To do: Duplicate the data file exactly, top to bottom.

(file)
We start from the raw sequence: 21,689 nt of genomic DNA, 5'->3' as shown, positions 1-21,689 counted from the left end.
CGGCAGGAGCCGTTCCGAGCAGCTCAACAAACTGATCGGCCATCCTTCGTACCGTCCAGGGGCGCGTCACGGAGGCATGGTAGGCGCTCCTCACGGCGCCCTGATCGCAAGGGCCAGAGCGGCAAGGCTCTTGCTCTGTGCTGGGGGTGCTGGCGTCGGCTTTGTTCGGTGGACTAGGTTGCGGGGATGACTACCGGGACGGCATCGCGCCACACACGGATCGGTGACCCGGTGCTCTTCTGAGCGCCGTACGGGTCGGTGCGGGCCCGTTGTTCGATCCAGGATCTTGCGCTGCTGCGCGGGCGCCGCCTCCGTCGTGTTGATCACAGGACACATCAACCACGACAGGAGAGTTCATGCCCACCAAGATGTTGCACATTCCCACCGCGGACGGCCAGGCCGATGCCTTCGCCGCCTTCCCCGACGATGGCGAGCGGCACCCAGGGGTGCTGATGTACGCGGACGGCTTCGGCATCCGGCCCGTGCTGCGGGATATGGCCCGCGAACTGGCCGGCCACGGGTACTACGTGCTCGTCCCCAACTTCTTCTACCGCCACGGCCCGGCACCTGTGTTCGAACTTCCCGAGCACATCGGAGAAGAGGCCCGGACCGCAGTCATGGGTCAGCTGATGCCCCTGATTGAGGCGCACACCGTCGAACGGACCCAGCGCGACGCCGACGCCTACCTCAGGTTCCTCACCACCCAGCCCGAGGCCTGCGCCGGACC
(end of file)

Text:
We start from the raw sequence: 21,689 nt of genomic DNA, 5'->3' as shown, positions 1-21,689 counted from the left end.
CGGCAGGAGCCGTTCCGAGCAGCTCAACAAACTGATCGGCCATCCTTCGTACCGTCCAGGGGCGCGTCACGGAGGCATGGTAGGCGCTCCTCACGGCGCCCTGATCGCAAGGGCCAGAGCGGCAAGGCTCTTGCTCTGTGCTGGGGGTGCTGGCGTCGGCTTTGTTCGGTGGACTAGGTTGCGGGGATGACTACCGGGACGGCATCGCGCCACACACGGATCGGTGACCCGGTGCTCTTCTGAGCGCCGTACGGGTCGGTGCGGGCCCGTTGTTCGATCCAGGATCTTGCGCTGCTGCGCGGGCGCCGCCTCCGTCGTGTTGATCACAGGACACATCAACCACGACAGGAGAGTTCATGCCCACCAAGATGTTGCACATTCCCACCGCGGACGGCCAGGCCGATGCCTTCGCCGCCTTCCCCGACGATGGCGAGCGGCACCCAGGGGTGCTGATGTACGCGGACGGCTTCGGCATCCGGCCCGTGCTGCGGGATATGGCCCGCGAACTGGCCGGCCACGGGTACTACGTGCTCGTCCCCAACTTCTTCTACCGCCACGGCCCGGCACCTGTGTTCGAACTTCCCGAGCACATCGGAGAAGAGGCCCGGACCGCAGTCATGGGTCAGCTGATGCCCCTGATTGAGGCGCACACCGTCGAACGGACCCAGCGCGACGCCGACGCCTACCTCAGGTTCCTCACCACCCAGCCCGAGGCCTGCGCCGGACC